As the Russian invasion continues, people with disabilities and their families are facing even greater hurdles than most Ukrainians trying to reach safety.

As the Russian invasion continues, people with disabilities and their families are facing significant hurdles to reaching safety. Many are now fearing they will be abandoned and left behind, reports Eva Clifford.

Natalia Komarenko was asleep when the first explosions began. It was just after 6am on 24 February 2022, and she’d woken to find her city under attack from Russian forces. For Komarenko, a mother of three children – one with a severe disability – with two elderly parents, she knew that the risks of evacuating were too high. 

As thousands fled, Natalia had no other choice but to remain in her native Kyiv, where she is currently sheltering with her family. Beneath their house is a bomb shelter, but they have never been down there – not yet. “We are hiding in the corridor of the apartment, in the bathroom or the toilet,” she says. “For now, we think it’s safer for our younger child, who is scared.”

Unlike his sister, Volodymyr (nicknamed ‘Vova’) – Natalia’s 17-year-old son – does not react to the explosions outside, or to the air raid sirens which wail across the city several times a day. Instead, he listens to music and builds towers out of cubes. “Our Vova does not understand the situation,” says Natalia, “that we have a war, that our lives have changed completely, that there are rockets, deaths, destroyed cities and bombs. Maybe it’s good that he doesn’t understand all this horror.”

Vova is diagnosed with Opitz-Kaveggia syndrome, a rare genetic condition that causes serious intellectual disabilities. Although he can walk, Vova has orientation issues and takes medication to prevent epileptic seizures, which can occur at any time. His condition means that he needs constant care. But now, in the midst of war, his family is facing impossible challenges.

“We can’t evacuate him by train, because at any moment, he might have seizures and his temperature may rise,” says Natalia. “It is also dangerous to drive a car, because enemy Russian tanks shoot at civilian cars.”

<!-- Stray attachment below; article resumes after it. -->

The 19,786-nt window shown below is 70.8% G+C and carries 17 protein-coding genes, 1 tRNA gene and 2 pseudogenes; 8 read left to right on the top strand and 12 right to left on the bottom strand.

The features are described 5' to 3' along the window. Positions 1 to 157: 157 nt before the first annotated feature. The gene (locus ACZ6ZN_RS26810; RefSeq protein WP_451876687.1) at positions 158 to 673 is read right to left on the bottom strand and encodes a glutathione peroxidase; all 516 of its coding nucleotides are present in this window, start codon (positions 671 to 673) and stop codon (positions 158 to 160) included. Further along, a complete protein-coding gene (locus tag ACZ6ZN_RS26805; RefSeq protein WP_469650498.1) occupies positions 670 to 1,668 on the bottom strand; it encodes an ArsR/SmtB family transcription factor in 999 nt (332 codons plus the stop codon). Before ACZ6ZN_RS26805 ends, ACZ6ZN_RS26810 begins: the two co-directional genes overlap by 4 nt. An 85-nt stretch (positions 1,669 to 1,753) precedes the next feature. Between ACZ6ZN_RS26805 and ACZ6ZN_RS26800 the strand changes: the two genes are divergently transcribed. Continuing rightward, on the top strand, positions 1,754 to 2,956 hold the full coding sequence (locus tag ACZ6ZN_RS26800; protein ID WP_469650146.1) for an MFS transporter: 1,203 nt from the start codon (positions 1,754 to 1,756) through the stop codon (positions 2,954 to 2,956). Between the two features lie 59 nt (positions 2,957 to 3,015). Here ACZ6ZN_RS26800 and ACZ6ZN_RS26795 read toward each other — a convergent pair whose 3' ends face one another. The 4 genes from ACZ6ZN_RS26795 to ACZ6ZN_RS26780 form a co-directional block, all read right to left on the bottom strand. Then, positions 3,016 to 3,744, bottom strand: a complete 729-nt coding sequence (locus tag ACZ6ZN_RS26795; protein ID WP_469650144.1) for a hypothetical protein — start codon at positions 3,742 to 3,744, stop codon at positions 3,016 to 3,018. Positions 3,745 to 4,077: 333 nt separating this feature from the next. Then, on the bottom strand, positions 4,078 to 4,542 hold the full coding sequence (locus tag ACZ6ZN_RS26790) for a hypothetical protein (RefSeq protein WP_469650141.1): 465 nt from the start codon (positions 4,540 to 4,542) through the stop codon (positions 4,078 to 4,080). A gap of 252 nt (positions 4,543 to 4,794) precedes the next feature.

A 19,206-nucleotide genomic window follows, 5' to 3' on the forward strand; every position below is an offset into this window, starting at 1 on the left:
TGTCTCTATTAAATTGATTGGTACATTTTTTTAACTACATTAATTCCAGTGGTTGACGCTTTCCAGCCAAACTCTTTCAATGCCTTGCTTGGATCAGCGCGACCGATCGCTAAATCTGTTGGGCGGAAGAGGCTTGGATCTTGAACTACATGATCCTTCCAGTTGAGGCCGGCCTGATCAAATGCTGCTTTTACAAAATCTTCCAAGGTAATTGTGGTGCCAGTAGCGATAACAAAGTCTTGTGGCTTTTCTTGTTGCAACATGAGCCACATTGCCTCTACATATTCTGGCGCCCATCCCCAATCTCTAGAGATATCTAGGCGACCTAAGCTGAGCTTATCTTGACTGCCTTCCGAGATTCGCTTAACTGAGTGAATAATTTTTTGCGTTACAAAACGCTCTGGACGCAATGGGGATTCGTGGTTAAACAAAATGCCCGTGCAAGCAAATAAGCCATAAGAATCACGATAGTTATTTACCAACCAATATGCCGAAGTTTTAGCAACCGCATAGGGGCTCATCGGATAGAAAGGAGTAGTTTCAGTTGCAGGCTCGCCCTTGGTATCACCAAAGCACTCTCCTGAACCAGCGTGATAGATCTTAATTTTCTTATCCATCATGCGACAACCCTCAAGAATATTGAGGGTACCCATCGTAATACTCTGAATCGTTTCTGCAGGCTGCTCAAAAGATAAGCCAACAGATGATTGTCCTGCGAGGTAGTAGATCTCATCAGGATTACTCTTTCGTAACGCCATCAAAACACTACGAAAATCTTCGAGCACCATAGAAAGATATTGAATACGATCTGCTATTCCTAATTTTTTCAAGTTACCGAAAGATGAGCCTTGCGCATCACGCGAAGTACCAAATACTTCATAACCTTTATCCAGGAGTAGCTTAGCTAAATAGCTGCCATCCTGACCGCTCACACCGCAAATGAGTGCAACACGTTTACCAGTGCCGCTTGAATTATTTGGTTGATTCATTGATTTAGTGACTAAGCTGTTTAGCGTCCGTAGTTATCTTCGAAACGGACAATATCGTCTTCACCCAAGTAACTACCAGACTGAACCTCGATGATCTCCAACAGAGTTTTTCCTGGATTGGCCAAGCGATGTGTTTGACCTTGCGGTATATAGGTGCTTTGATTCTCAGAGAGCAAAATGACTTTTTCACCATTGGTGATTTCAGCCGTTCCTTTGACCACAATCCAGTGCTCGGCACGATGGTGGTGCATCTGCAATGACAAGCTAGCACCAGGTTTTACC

Public shelters are not an option either for many disabled people, as they are often situated underground with no accessible entry for wheelchair users. For those with complex conditions like autism, the shelters are rarely equipped to meet their needs.

The Komarenko family faces yet another obstacle: they’ve been unable to obtain essential medicine for Vova, including anticonvulsants (Levetiracetam and Lamotrigine) – drugs that he has been taking since the age of 10. Without them, his condition is life-threatening. 

Despite her own challenges to deal with, Natalia – who heads a charitable organisation called Z teplom u sertsi (With Warmth in My Heart) – is continuing to help other families like hers. “Every day we try to find new contacts of people, volunteers and companies that can donate food, medicine and hygiene products to our families,” she says. “In this way, we distract ourselves from the terrible news and save our nerves, which sometimes give way and come out in tears.”

Andre (31) constructs a wheelchair from scratch for the refugee children at the Dzherelo Children’s Rehabilitation Centre in Lviv, by Emma Francis

Natalia’s family are not the only ones trapped in this horrifying situation. Of the estimated 2.7 million Ukrainians with a documented disability, many are at significant additional risk as a result of the war. Already, there have been multiple reports of Russian troops actively targeting centres and institutions housing people with disabilities – including children’s centres. With a lack of safe evacuation routes, those who cannot flee are in danger of being abandoned. Power shortages also mean that those reliant on mains-powered devices such as respirators and refrigerated medicines are in a perilous position. 

Another problem is that critical information regarding safety and evacuation is rarely circulated in accessible formats, such as Braille and sign language, making it extremely difficult for people with disabilities to understand their options and prepare accordingly. For those who do manage to evacuate, they find that shelters and transportation at the border are not accessible

When Olia, 29, first heard of the war, her immediate response was panic – mostly out of fear of what might happen to her children, one of whom has cerebral palsy. Before she left Odessa, her aunt had fled to western Ukraine and her parents encouraged her to run too. The plan was to catch an overnight train with her children to Lviv, 385 miles away. But as her daughter Sophia cannot walk, she was forced to take a wheelchair with her and navigate chaotic, overcrowded platforms. Although it was an incredibly stressful experience, Olia was helped by some Ukrainian women to lift the wheelchair. She then carried Sophia onto the train, where they were packed into a small compartment with several others. “We practically didn’t sleep at all,” she recalls. “It was very hard and terrifying.”